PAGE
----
One of the biggest questions that comes up is “how do I clean/maintain/care for my armor? While not a difficult task, properly maintained armor will last longer and provide optimum protection versus armor that is neglected or abused.

Woven-aramid based armor has only three natural enemies. The first is UV exposure. Try to keep the ballistic package out of direct sun. Indoor lighting is not great for it, especially the horrible new florescent “green” POS, but exposure is not as big a deal as direct sun.

The following presumes you are using 100% all-woven aramid body armor (which you should be anyway- more on why later).

Most concealable vests will have removable outer shells, which are typically machine washable. It sounds simple, but many folks forget to remove either the straps (which typically have patches of hook velcro on them- you just try to explain to your Wife/GF/SO that you ruined her favorite negligee…NOTHING good comes of it), or more importantly (some would argue less, after sleeping on the couch for a month) the ballistic inserts.

Throw the outer carrier in the wash. Did you take out the admin crap in the front plate pocket (you know, that pocket that *should* have a trauma plate/panel in it)? If yes, grab those bad-ass bullet stopping inner panels, ’cause it’s time to give ’em a sponge bath.

Grab some baking soda and warm water, a sponge and some dish soap. Soak the sponge in warm water, and swab the armor. No need to get it sopping wet, but make sure the vest is damp. Next, dab the sponge in the baking soda, and wipe the armor down again. Let sit for about ten minutes. This is killing/neutralizing any fungus/bacterial waste products/acids which WILL degrade the aramid (the second major enemy). Rinse the baking soda off, and mix a little bit (just a little) of dish soap in the water. Sponge down the armor once more, rinse, and let the armor dry naturally. Don’t put it in the dryer. Ever. Not even for a minute. Aramid handles heat well, but there is no reason to put undue stress on a piece of lifesaving gear.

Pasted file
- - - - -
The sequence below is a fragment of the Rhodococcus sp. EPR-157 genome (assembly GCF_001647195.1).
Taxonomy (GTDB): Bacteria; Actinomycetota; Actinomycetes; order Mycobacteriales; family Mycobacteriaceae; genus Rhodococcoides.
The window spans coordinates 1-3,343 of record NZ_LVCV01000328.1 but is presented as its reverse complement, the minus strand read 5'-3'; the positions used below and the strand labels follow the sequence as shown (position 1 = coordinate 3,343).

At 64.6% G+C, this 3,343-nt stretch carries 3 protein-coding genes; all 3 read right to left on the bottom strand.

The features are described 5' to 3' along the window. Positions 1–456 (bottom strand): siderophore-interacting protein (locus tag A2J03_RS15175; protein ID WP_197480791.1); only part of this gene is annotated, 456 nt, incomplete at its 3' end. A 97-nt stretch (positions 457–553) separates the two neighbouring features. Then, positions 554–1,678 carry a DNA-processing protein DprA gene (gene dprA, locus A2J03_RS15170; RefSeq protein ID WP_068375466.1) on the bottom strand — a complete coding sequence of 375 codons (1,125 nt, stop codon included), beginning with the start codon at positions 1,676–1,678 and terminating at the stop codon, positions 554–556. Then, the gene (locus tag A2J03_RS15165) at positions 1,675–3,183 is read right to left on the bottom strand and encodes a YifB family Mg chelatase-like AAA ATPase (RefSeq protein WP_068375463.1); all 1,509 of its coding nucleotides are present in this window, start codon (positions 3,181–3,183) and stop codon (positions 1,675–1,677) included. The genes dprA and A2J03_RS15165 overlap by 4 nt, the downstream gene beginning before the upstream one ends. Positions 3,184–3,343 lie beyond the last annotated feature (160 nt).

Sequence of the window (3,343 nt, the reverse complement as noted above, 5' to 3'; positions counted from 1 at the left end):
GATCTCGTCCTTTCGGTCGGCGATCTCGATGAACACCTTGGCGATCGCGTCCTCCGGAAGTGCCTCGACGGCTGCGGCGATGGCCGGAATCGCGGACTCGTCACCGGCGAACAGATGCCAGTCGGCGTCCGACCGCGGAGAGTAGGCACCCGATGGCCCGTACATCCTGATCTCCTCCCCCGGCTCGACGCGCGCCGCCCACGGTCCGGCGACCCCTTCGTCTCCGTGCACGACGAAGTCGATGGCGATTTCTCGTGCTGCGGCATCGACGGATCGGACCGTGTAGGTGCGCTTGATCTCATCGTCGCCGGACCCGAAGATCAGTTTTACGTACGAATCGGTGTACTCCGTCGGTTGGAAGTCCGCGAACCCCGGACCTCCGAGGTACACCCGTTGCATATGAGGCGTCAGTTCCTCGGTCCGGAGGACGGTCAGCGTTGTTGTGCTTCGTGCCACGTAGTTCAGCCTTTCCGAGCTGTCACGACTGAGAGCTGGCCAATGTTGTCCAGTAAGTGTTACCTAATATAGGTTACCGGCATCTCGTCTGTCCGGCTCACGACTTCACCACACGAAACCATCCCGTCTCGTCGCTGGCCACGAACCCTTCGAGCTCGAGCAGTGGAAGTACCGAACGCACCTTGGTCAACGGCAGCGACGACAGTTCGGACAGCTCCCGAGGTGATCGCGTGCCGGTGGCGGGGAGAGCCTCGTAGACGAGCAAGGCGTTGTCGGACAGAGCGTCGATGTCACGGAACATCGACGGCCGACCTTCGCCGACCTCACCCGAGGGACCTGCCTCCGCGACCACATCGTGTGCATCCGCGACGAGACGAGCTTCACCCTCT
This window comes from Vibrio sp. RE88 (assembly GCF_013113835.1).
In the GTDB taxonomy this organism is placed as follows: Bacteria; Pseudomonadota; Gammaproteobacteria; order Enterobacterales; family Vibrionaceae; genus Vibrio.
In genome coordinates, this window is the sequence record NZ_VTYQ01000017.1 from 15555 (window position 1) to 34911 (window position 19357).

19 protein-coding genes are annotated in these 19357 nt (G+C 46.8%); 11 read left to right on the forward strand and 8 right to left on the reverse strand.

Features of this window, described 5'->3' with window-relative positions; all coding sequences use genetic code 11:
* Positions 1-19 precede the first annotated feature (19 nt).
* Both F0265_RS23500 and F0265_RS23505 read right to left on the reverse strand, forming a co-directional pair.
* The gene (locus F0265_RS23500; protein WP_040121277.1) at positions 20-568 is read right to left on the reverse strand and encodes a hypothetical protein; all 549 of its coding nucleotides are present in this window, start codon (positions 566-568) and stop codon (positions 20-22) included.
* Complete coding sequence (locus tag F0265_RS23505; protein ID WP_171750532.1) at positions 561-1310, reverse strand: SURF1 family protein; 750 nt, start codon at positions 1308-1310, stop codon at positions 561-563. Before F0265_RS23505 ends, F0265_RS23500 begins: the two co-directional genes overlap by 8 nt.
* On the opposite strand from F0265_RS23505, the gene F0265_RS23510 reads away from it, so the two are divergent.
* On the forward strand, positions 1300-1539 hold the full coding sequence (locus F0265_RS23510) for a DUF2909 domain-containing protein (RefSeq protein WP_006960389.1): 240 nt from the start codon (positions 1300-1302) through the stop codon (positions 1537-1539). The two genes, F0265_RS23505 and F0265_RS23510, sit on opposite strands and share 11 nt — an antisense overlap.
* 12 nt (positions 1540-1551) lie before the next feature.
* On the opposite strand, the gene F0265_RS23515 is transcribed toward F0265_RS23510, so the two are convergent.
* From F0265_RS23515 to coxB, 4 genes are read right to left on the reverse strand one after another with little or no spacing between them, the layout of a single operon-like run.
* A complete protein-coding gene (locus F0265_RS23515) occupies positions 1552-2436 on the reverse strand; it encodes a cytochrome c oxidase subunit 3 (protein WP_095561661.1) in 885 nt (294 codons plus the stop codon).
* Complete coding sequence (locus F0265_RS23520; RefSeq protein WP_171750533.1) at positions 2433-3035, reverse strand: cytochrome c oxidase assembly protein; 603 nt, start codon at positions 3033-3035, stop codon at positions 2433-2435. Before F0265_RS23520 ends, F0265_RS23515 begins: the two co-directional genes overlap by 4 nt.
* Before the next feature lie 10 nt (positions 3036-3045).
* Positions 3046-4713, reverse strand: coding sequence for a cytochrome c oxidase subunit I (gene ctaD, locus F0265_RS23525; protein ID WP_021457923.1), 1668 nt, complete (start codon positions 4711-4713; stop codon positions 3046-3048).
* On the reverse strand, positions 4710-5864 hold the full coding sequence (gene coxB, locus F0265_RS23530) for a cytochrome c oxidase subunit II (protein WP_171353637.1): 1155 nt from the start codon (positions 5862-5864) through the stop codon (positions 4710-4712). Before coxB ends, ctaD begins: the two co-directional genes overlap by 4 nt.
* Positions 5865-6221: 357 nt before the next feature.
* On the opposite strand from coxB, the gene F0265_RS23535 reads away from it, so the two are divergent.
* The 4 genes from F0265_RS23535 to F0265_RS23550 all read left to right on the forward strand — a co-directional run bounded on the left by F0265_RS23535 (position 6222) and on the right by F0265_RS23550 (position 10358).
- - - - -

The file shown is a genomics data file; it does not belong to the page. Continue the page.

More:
Make sure the panels are completely dry before placing them back into the outer shell. Aramid does experience a drop in ballistic effectiveness of about 15% when wet, but this is a temporary/fully reversible property.

Under no circumstances should you expose aramid to bleach (the final enemy of aramid), which WILL degrade/destroy the fibers. Any strong acids are also not advisable, nor should you use harsh chemical cleaners. Simply not needed.

As for storage, if you are going to be wearing your armor regularly, it is ok to hang it. I recommend Tough Hook: http://www.tough-hook.com Check them out, and say goodbye to busted/bent Nancy-boy hangers.

If you are not going to wear your armor for over a month, take it off the hook, and store it flat, in a cool, DRY area with no exposure to light. Black plastic garbage bags with a dessicant pack thrown in do the job nicely.

If you do your job with preventative maintenance, your armor should last a long time, which should in turn help YOU last a long time.

For care of non-aramid laminate soft armor, or armor containing aramid/non-aramid laminates, I will be publishing a separate post in the near future. As always, don’t touch that dial.

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